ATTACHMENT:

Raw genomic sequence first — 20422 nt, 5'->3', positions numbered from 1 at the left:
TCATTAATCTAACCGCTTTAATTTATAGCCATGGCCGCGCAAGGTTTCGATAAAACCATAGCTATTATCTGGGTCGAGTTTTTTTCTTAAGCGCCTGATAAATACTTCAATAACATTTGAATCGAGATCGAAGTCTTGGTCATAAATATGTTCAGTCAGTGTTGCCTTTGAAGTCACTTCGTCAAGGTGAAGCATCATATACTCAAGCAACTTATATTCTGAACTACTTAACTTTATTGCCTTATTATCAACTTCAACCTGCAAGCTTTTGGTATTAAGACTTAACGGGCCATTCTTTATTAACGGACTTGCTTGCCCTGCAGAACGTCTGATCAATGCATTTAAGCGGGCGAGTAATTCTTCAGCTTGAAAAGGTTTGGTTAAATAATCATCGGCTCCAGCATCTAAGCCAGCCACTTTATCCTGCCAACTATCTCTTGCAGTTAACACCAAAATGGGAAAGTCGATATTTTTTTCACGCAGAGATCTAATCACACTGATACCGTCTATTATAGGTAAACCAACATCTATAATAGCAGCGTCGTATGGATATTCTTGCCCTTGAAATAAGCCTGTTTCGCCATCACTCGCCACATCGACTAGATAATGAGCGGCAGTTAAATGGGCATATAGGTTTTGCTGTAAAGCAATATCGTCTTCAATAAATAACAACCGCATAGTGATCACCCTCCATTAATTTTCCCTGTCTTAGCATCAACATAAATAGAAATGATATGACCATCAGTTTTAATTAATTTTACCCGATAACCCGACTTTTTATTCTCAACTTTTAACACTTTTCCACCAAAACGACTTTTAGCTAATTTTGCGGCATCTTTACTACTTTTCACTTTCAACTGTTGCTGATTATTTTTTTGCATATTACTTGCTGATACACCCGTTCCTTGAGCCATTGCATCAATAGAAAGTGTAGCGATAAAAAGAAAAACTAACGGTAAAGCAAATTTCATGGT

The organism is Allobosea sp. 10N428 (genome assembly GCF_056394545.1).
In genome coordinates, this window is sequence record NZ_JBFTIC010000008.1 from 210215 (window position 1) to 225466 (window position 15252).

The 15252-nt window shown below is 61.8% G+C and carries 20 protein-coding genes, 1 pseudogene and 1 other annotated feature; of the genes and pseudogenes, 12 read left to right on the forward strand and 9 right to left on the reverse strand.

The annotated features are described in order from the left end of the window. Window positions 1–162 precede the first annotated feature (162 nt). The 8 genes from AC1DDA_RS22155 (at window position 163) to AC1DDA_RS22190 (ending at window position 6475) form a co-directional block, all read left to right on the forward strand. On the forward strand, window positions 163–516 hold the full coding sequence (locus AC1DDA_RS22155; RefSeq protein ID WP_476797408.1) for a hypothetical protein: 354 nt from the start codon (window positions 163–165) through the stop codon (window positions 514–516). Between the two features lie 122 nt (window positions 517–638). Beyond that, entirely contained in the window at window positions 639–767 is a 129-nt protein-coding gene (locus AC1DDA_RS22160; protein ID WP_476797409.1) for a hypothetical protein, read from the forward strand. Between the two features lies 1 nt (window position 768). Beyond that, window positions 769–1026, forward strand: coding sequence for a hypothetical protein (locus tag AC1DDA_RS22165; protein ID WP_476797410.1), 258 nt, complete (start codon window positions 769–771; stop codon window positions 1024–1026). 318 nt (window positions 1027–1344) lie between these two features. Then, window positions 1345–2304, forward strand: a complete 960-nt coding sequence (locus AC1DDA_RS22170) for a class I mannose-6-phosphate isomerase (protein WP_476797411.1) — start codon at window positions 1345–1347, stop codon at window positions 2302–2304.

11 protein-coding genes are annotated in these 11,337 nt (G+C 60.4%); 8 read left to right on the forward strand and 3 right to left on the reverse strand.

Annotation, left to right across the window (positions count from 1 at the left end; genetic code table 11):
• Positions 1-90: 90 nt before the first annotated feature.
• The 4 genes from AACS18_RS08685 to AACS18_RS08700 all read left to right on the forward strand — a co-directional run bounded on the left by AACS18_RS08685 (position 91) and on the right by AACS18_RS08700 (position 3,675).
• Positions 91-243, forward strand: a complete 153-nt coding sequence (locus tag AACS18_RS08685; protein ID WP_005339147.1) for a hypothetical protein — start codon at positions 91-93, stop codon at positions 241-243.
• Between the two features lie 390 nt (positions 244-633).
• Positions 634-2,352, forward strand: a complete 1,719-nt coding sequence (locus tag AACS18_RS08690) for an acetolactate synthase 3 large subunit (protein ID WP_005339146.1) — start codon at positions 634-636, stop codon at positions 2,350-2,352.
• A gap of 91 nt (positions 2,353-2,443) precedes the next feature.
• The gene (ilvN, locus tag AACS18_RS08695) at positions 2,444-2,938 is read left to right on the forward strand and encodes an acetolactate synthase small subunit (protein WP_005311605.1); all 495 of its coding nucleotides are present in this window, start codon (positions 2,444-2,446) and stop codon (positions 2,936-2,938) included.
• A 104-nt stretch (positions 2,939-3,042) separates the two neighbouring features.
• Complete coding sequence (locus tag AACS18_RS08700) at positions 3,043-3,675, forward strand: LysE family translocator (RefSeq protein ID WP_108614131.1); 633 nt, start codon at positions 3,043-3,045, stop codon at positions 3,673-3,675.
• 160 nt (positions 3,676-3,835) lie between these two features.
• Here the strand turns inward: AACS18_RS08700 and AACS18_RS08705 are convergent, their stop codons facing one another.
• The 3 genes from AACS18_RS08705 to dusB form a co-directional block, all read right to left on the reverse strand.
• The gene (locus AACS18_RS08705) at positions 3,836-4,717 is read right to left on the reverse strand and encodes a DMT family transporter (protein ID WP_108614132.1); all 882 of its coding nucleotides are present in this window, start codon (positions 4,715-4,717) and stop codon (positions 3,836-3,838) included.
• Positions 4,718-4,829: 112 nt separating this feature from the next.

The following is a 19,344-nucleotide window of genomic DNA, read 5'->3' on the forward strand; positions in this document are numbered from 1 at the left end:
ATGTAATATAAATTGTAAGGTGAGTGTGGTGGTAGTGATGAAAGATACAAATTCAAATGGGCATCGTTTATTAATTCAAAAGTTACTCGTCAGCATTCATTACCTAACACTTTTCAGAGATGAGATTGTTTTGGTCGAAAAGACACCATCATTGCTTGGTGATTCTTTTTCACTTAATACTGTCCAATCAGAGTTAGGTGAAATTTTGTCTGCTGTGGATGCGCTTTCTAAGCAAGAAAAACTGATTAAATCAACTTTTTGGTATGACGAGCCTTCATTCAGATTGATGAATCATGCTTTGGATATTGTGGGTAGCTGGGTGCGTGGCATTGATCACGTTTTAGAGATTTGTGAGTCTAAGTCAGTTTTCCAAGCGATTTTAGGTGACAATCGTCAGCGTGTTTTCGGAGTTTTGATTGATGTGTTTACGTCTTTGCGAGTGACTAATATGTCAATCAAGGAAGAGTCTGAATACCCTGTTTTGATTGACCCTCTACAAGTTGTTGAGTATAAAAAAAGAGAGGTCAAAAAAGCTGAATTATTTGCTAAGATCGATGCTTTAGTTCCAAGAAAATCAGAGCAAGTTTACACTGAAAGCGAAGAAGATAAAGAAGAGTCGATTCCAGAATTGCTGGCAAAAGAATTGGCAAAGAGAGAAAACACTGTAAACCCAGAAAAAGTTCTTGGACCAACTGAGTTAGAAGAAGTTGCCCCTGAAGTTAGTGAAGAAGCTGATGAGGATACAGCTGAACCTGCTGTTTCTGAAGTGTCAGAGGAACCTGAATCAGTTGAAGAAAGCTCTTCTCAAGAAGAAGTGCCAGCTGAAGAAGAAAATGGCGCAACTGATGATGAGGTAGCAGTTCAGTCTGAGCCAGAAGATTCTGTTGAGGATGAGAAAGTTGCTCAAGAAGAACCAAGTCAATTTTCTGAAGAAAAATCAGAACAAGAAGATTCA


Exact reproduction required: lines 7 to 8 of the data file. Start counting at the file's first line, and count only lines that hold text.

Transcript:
11 protein-coding genes are annotated in these 11,337 nt (G+C 60.4%); 8 read left to right on the forward strand and 3 right to left on the reverse strand.

Annotation, left to right across the window (positions count from 1 at the left end; genetic code table 11):